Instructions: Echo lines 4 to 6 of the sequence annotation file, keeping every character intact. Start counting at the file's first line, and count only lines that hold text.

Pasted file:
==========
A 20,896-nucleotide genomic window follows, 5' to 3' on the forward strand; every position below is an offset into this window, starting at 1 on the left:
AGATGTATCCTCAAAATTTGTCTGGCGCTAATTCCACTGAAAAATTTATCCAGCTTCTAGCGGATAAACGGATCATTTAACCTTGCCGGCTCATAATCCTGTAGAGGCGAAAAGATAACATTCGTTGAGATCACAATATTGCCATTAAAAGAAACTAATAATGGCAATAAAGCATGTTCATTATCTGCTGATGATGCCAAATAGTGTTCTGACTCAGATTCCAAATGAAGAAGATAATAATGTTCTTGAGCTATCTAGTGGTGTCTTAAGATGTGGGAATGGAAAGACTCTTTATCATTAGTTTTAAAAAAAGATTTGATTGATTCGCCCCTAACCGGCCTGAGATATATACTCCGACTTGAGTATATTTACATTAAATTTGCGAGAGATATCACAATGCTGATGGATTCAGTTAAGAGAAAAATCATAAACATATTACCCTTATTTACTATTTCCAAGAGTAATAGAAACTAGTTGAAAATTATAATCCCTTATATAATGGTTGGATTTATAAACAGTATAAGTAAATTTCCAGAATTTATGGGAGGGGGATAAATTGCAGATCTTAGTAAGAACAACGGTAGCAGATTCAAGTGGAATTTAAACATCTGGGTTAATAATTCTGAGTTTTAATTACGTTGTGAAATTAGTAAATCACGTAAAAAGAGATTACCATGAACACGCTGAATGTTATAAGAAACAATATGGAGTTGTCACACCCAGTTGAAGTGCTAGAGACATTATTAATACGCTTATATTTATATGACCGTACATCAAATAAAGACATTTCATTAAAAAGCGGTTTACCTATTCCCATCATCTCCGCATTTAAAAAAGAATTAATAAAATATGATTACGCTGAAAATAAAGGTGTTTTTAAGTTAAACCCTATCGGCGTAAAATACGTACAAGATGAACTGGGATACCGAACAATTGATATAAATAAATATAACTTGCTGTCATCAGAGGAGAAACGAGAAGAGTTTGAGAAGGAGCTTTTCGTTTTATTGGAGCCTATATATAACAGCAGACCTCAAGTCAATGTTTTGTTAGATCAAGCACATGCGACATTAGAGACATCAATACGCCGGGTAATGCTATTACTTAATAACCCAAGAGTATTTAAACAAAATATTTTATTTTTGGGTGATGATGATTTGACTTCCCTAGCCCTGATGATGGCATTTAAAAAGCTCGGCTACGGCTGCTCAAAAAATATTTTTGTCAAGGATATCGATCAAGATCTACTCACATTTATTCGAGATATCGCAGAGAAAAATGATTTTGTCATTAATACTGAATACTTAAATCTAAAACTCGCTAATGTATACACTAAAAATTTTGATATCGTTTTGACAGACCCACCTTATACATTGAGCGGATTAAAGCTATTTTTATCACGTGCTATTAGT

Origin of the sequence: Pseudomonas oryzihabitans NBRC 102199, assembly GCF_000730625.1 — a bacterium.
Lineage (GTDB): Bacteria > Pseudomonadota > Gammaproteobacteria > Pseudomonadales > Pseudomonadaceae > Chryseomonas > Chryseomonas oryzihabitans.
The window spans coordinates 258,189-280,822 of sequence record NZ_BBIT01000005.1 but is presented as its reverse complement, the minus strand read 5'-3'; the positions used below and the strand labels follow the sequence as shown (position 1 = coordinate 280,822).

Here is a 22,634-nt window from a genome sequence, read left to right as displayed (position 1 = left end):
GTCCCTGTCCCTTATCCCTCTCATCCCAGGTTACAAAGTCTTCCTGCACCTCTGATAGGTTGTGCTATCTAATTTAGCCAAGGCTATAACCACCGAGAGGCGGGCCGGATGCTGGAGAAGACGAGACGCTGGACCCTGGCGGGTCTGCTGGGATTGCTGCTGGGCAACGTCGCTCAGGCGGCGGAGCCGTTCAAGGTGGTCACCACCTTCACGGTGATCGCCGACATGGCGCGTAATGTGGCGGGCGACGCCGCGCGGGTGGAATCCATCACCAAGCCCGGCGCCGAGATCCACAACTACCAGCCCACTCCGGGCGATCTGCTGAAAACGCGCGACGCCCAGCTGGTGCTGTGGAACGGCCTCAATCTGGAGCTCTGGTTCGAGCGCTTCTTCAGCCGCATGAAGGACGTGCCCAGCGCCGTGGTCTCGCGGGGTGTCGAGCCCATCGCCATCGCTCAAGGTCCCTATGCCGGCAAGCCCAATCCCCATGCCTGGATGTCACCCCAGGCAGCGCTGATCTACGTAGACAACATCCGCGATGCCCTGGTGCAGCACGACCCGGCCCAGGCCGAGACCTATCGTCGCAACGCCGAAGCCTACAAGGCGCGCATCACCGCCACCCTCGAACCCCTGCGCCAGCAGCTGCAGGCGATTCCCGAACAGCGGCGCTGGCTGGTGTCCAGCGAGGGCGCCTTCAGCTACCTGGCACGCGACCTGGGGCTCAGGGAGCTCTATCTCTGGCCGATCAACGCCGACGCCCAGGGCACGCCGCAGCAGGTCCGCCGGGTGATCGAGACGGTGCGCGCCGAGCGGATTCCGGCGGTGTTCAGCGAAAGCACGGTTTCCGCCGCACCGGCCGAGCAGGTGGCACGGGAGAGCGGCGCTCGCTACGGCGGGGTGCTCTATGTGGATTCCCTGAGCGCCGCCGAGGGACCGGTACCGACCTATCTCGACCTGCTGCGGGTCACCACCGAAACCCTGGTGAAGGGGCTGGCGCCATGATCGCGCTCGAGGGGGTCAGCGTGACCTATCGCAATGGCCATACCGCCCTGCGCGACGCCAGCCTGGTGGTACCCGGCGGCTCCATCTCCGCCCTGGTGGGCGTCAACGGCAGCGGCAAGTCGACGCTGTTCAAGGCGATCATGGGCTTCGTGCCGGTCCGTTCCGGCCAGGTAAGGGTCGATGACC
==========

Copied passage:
Lineage (GTDB): Bacteria > Pseudomonadota > Gammaproteobacteria > Pseudomonadales > Pseudomonadaceae > Chryseomonas > Chryseomonas oryzihabitans.
The window spans coordinates 258,189-280,822 of sequence record NZ_BBIT01000005.1 but is presented as its reverse complement, the minus strand read 5'-3'; the positions used below and the strand labels follow the sequence as shown (position 1 = coordinate 280,822).

Here is a 22,634-nt window from a genome sequence, read left to right as displayed (position 1 = left end):